Please ensure Javascript is enabled for purposes of website accessibility


"Tarzan: The Musical" runs through Aug. 24, at Manatee Players.
"Tarzan: The Musical" runs through Aug. 24, at Manatee Players.
  • Arts + Culture
  • Share

Everybody’s favorite noble savage is having a swinging time at the Manatee Players. Tarzan, that is — the eponymous star of, well, “Tarzan.” Not Edgar Rice Burroughs’ “Tarzan.” This is Disney’s Tarzan — the star of the “Tarzan,” the cartoon, is now the star of “Tarzan: The Musical.” Phil Collins wrote the songs; David Henry Hwang wrote the script. He’s their Tarzan. Of course, he’s everybody’s Tarzan — an icon, like Sherlock Holmes or Dr. Who. Tarzan’s archetypal character and story are etched in the popular mind. It’s easy to get it wrong, and hard to get a fresh take.

This musical, wisely, starts with Tarzan’s Edwardian-era origin story. A shipwreck strands a British couple and their baby on an African shore; a leopard kills the parents; a family of apes raises the baby. Not gorillas, kids — great apes, and they really are great apes. A troop of them. Hairless Tarzan (as a boy, played by Maverick Wolf) grows up in this hirsute troop, but he feels like an outsider. His stepfather, Kerchak (Dave Downer Jr.) figures he’ll lead the rifle-toting humans to the troop and boots him out. Tarzan’s stepmom (Kate D. Glidewell) joins him in exile as protector. Tarzan’s friend, Terk (Miranda Wolf — Maverick’s real-life sister), occasionally hangs out. Tarzan-the-boy grows into a Tarzan-the-ripped adult, (Brian Kleinschmidt). All on his own, he discovers fire and invents the spear. Then a beautiful British woman appears — Jane, of course (Sarah Cassidy). Her eyes go wide at seeing the African creatures of her textbook for real. Her eyes get wider when she sees Tarzan at the end of the first act.

The second act is a love story. Along with Jane, there’s a shipload of scientists and opportunists. This includes Jane’s scientist father (Jack Hackleroad) and an imperialist bad guy with a rifle (Ian Weir). Tarzan must choose between his ape family and his human family. Does he choose Merrie Olde England or stay on the African coast with Jane and his extended ape family in a tree house? What do you think?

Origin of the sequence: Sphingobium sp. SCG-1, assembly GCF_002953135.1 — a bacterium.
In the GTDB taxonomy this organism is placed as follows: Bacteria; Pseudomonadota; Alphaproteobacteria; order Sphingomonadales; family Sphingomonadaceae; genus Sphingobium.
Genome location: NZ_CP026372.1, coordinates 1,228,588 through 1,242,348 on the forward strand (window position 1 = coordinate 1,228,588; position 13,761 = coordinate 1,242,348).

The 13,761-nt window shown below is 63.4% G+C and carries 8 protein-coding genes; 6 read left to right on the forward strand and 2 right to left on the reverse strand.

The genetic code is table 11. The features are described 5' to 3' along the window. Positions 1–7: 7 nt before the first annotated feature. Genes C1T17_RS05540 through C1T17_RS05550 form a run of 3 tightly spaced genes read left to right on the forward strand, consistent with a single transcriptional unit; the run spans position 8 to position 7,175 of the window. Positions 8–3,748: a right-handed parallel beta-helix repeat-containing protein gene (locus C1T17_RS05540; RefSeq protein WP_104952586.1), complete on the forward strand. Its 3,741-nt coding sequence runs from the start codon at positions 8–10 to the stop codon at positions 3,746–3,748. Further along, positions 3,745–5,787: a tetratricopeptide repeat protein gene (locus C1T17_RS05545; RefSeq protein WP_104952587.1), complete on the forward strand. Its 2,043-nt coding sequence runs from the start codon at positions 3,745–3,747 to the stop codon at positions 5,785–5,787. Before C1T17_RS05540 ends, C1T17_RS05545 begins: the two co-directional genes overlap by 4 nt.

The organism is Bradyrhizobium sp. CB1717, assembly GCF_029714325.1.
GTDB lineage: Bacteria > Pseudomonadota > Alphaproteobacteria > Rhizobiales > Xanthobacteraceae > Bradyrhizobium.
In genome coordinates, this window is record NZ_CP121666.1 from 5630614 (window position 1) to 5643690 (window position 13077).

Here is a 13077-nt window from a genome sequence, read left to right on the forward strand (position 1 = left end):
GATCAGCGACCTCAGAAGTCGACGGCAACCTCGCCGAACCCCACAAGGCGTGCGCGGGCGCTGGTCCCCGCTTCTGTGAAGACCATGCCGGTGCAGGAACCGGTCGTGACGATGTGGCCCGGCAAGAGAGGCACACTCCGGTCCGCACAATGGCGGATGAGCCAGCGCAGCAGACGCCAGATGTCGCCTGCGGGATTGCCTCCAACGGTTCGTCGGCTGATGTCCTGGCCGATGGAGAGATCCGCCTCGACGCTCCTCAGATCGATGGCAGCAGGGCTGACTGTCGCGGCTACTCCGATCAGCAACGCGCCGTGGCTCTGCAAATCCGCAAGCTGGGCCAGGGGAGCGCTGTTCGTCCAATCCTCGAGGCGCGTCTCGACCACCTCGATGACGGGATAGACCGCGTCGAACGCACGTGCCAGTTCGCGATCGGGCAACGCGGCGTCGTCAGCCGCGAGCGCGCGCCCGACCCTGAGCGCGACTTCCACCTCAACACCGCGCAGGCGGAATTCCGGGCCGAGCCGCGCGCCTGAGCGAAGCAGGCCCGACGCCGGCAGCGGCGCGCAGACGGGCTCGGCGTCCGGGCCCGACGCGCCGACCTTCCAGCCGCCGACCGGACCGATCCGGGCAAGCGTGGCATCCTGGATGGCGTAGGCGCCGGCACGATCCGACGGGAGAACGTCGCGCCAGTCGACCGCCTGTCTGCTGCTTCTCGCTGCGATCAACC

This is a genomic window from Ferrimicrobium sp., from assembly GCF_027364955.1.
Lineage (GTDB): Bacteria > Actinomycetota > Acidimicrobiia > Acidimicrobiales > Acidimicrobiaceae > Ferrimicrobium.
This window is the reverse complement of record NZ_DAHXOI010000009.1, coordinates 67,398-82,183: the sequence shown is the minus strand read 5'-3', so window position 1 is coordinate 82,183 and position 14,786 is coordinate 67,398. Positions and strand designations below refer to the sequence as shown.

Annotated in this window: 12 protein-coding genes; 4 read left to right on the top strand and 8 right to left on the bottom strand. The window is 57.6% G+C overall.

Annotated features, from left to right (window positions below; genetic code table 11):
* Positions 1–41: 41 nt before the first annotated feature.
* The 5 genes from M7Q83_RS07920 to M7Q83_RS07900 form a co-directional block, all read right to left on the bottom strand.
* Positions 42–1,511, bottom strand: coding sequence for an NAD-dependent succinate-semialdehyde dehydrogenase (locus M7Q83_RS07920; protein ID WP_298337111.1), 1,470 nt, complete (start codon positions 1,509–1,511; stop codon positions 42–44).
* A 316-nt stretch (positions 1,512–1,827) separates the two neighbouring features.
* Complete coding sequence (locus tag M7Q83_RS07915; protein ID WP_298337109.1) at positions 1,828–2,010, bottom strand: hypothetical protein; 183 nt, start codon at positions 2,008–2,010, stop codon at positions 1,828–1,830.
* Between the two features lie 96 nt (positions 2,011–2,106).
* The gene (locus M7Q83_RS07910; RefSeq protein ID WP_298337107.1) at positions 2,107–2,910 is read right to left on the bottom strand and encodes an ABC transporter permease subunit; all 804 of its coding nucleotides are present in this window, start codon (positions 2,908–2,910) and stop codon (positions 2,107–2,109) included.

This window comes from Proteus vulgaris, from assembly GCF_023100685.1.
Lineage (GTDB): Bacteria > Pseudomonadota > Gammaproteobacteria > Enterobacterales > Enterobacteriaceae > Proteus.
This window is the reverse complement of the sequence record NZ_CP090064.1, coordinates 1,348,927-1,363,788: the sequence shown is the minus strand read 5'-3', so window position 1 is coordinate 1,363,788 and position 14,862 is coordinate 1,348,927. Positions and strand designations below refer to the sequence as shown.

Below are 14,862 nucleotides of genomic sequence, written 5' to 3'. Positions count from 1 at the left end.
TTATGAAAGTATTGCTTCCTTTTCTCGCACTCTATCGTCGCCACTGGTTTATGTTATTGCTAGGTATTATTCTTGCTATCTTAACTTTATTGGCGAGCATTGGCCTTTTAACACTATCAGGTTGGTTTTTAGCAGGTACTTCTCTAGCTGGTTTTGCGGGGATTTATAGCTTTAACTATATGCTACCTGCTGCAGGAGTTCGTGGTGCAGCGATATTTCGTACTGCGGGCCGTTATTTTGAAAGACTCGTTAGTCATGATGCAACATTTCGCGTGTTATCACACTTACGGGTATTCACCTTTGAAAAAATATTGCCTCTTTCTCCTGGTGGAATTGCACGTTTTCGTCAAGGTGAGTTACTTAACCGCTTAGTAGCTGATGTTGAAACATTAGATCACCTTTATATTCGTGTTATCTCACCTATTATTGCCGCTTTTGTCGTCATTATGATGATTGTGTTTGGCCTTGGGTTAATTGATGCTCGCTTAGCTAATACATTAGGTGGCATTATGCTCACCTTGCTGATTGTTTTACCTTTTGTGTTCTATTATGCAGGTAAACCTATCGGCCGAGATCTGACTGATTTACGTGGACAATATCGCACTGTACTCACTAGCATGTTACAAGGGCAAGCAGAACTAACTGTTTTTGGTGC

This all unfolds in an athletic, acrobatic, inventive, big-cast performance. Brilliant direction and choreography by Rick Kerby. Rope-spinning, hand-walking, somersaults, back-flips, you name it. (The dancer/actors do “the monkey” at one point. Hilarious.) No ape masks, either. The actors evoke simian behavior with well-observed body language — knuckle walking, low-to-the-ground stances, etc. High energy. Never over-the-top. Great performers, all of them.

The entire singing/swinging/dancing/acting cast has mad skills. As to the leads: the Wolf siblings, Downer Jr., Glidewell and Kleinschmidt are all outstanding physical performers and great character actors, as well. Cassidy, Hackleroad and Weir don’t do much leaping about — but they all bring depth and nuance to their roles. It’s an honor roll of talent. Kudos to Kerby for getting the best from everyone.

Kudos also to Dan Yerman’s set design (a jungle for all seasons that doesn’t get in the dancers’ way.) Costume designer Becky Evans conjures apes and Edwardians without masks or other gimmicks. Music Director Rick Bogner makes the Collins’ underwhelming tunes come alive. Lighting Designer Joseph P. Oshry makes the production shine. Tarzan swings, thanks to On the Fly Productions. A heap of technical cleverness but always in service of fun.

And it’s serious fun watching the ape troop in action. This musical takes you into magic territory, halfway between “Peter Pan” and “The Jungle Book.” (To spell it out: The life-loving troop has as much fun as the Lost Boys; Tarzan is raised by animals.) Tarzan’s story reflects Burroughs' original novel, though the Disney musical has a warmer tone. The great apes, as Professor Porter theorized, are social. These tender-hearted simians have deep-knit bonds of family and friendship. They’re big on hugging — when they’re not monkeying around. The little monkeys in the audience loved it. Adults did, too.

“Tarzan: The Musical” does what great theater should do. It creates a world and draws you into it. No deep ideas. But it’s a deep, rich dream — and a jungle full of fun.

“Tarzan: The Musical” runs through Aug. 24, at Manatee Players, 502 Third Ave. W., Bradenton. Call 748-5875 or visit for more information.








Latest News